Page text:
You’ve seen the emails: “Get Paid $5,000 Weekly” or “Make $20,000 a Month Working From Home.” Really? You’ve got to be kidding me.
As a smart freelancer you know these scams aren’t for real, but how frustrating it can be when you’re trying to scout out legit projects without the unrealistic expectations attached. You want real work. From a real company or individual.
So why are we so inundated with work at home scams?
Because so many people fall for them! These are nothing new — remember the snake oil salesman? In 1917 Clark Stanley was able to fool people with his rattlesnake oil that supposedly cured ailments like arthritis. There was actually a real version brought into the U.S. from Chinese immigrants, but his solution didn’t have a drop of snake oil in it. Eventually the U.S. government caught up with him and his business was shut down.
When we are looking to increase our income this can place us in a more vulnerable position — and there are subtle predators out there who actually appear like a real business.
Christine Durst and Michael Haaren run an integris website, Rat Race Rebellion, which helps people find real work at home. In an article on NPR Durst explains, “You have to understand that part of their sales process, when you first get that phone call from them, they are digging into your head. And if you’re not aware of what’s happening, it’s very subtle. It’s almost subliminal.”
While this may all seem daunting it’s not entirely out of reach to find a good fit for your freelance or independent contractor career. Here’s how to spot the scams and find the right jobs:
Run far from businesses asking for payment
If the opportunity only comes with a fee then this is a big red flag to not even respond to a company like this. You might be asked things like paying for training, a membership or application fee, purchasing inventory, ect. While there may be instances where special equipment is required a quick demand for payment is a big clue that this is a scam.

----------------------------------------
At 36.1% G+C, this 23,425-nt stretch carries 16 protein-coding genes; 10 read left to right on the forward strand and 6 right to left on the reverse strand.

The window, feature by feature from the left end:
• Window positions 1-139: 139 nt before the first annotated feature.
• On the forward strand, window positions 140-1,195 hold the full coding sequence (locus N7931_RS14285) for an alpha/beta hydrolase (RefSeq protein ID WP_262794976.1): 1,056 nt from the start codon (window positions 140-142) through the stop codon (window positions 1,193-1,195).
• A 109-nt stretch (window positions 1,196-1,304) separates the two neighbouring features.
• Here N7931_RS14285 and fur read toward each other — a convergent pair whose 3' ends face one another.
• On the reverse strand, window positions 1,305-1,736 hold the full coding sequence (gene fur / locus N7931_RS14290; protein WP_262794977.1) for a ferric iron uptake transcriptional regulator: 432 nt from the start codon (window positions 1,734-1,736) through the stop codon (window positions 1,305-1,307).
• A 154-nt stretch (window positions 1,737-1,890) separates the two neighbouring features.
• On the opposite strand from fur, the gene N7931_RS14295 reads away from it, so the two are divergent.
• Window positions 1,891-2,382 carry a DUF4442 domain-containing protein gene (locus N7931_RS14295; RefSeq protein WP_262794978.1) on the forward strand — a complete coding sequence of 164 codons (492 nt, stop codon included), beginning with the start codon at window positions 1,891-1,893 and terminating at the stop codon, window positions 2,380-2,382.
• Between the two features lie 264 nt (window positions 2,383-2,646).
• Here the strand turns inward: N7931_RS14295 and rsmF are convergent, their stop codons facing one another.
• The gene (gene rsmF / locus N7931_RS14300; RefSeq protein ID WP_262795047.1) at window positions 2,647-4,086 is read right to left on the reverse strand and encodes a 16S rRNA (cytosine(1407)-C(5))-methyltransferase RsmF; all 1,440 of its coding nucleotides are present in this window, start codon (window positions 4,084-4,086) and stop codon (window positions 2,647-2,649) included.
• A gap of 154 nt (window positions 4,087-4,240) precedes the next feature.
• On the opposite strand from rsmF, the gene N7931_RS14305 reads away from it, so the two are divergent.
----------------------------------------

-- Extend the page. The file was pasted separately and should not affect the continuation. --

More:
Do not cash a “mystery shopper” check
You may have received a check in the mail with a large sum of money in order to get started as a secret shopper. The FBI warns that the trick with this type of scheme is to get you to deposit the check into your account, and then withdraw the funds for shopping with a promise of a small percentage to be kept as payment. A counterfeit check like this may get missed by a bank, and then you are on the line for the amount.
Find out what type of work is being offered
When looking to add part-time income you may have been checking out a variety of sources. But there is a most-commonly known list to be aware of that is used by scammers. According to Monster the top four occupations to avoid are:
- Envelope stuffing
- At-home assembly
- Medical billing
- Refund recovery
Monster points out that you are more likely to find legit work with companies hiring customer services workers like 1-800 Flowers and Amazon. Also, a good business will offer to pay you, and not ask for you to pay them to get started as I mentioned earlier. You can find out more information on how to spot a bad business directly through the FTC as well.
Fact check the business online
Like a “wolf in sheep’s clothing” there are companies that pose like a real business hiding behind the veneer of a website that appears professional, but after further digging you’ll soon discover they are ripping off a lot of people. If you receive an email you can look up their website on Google. To go along with that check to see if the link looks suspicious — find out whether they have stolen another business’s identity. You can also find this information on the BBB with their Scam Tracker page.
Never give out your personal information
In order to apply for a position you are not required to give a business your social security number, driver’s license, and credit or debit card information. If you are still in the process of discovery with a company by no means do not provide your address, phone number, and email without making sure they are the real deal. It can be tempting to provide this in an online form, but do your homework first before giving out this information.
As the saying goes, if it’s too good to be true it usually is. With that said, you can improve your chances of finding legit work by going directly through major job websites like Jobungo, Craigslist, Amazon, LinkedIn, Zip Recruiter, and Glassdoor and do a search for freelance, work-at-home, and independent contractor positions.
Other ways to make extra income is by starting a blog, selling on places like Etsy, Amazon and Ebay, freelance graphic design, freelance writing, surveys, eBook publishing, virtual assistant work, consulting, or teaching. For a full list of ideas head on over to Celebrating Financial Freedom.
It’s not hard to find work online as a freelancer or independent contractor. Just download my free eBook, and get started on your career today: